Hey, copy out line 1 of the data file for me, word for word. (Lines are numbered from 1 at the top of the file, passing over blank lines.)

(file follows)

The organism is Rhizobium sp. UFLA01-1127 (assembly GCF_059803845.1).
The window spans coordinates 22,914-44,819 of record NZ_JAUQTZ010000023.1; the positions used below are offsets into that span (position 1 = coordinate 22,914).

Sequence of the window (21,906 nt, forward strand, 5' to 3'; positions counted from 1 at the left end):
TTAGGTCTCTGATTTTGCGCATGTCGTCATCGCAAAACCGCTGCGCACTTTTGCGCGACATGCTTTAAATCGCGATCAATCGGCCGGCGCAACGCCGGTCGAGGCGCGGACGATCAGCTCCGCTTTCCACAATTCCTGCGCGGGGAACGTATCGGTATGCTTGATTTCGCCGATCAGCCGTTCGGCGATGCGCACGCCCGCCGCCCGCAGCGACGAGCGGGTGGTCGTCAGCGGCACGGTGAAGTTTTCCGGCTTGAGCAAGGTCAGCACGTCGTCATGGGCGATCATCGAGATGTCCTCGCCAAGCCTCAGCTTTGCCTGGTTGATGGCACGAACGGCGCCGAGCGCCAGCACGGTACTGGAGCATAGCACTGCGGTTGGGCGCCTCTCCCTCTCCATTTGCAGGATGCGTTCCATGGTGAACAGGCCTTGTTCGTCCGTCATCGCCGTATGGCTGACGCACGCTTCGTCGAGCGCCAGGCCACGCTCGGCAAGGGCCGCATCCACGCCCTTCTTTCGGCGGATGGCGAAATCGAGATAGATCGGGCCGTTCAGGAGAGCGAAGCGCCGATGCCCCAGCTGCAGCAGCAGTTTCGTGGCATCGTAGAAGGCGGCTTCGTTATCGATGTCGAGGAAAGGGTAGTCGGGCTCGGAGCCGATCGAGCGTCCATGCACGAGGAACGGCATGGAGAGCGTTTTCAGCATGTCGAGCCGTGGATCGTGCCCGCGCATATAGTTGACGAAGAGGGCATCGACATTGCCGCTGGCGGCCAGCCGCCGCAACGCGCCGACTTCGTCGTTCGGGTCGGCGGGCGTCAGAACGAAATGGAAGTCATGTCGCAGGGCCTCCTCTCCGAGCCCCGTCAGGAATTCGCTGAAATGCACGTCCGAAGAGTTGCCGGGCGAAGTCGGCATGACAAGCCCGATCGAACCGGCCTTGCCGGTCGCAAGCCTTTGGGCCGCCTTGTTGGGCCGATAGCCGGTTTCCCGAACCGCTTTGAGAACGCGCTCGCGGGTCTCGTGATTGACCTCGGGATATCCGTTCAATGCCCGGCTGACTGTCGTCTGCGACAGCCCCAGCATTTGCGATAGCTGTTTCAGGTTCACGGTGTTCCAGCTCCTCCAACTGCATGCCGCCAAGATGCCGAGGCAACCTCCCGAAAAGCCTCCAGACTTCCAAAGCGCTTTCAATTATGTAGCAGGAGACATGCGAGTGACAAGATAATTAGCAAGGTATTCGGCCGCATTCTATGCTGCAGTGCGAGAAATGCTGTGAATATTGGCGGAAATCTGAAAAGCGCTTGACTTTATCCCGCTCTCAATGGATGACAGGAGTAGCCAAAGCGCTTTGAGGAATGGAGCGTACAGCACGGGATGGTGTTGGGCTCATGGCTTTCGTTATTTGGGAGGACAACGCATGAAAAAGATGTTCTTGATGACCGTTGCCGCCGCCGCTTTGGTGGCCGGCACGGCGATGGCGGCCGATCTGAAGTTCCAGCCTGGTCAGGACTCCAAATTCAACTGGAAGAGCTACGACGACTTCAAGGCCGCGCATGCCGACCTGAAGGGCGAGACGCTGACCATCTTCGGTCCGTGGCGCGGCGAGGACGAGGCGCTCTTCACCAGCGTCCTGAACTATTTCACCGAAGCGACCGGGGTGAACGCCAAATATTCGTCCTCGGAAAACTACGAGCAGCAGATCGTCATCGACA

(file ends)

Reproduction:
The organism is Rhizobium sp. UFLA01-1127 (assembly GCF_059803845.1).